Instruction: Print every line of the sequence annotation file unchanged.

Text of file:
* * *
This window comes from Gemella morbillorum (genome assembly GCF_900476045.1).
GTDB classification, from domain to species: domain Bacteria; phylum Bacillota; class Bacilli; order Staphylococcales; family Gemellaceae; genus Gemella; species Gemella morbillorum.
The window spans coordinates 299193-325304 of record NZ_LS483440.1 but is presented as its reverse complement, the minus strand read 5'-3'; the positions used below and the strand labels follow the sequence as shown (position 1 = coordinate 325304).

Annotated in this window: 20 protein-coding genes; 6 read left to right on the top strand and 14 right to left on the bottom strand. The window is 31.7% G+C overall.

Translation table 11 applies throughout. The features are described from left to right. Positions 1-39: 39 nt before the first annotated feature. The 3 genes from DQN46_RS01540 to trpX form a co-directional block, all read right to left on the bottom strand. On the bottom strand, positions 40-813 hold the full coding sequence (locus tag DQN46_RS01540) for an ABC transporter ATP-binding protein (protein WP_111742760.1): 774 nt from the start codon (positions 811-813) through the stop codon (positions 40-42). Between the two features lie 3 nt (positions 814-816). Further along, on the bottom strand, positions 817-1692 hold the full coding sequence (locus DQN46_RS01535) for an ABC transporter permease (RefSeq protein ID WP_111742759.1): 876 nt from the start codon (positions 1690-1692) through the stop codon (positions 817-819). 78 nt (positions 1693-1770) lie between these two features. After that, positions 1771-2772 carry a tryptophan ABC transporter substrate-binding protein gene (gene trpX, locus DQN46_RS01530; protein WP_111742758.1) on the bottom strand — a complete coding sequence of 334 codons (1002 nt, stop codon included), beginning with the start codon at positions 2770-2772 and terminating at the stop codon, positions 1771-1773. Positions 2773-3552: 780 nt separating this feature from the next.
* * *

This window comes from Gemella morbillorum (genome assembly GCF_900476045.1).
GTDB classification, from domain to species: domain Bacteria; phylum Bacillota; class Bacilli; order Staphylococcales; family Gemellaceae; genus Gemella; species Gemella morbillorum.
The window spans coordinates 299193-325304 of record NZ_LS483440.1 but is presented as its reverse complement, the minus strand read 5'-3'; the positions used below and the strand labels follow the sequence as shown (position 1 = coordinate 325304).

Annotated in this window: 20 protein-coding genes; 6 read left to right on the top strand and 14 right to left on the bottom strand. The window is 31.7% G+C overall.

Translation table 11 applies throughout. The features are described from left to right. Positions 1-39: 39 nt before the first annotated feature. The 3 genes from DQN46_RS01540 to trpX form a co-directional block, all read right to left on the bottom strand. On the bottom strand, positions 40-813 hold the full coding sequence (locus tag DQN46_RS01540) for an ABC transporter ATP-binding protein (protein WP_111742760.1): 774 nt from the start codon (positions 811-813) through the stop codon (positions 40-42). Between the two features lie 3 nt (positions 814-816). Further along, on the bottom strand, positions 817-1692 hold the full coding sequence (locus DQN46_RS01535) for an ABC transporter permease (RefSeq protein ID WP_111742759.1): 876 nt from the start codon (positions 1690-1692) through the stop codon (positions 817-819). 78 nt (positions 1693-1770) lie between these two features. After that, positions 1771-2772 carry a tryptophan ABC transporter substrate-binding protein gene (gene trpX, locus DQN46_RS01530; protein WP_111742758.1) on the bottom strand — a complete coding sequence of 334 codons (1002 nt, stop codon included), beginning with the start codon at positions 2770-2772 and terminating at the stop codon, positions 1771-1773. Positions 2773-3552: 780 nt separating this feature from the next.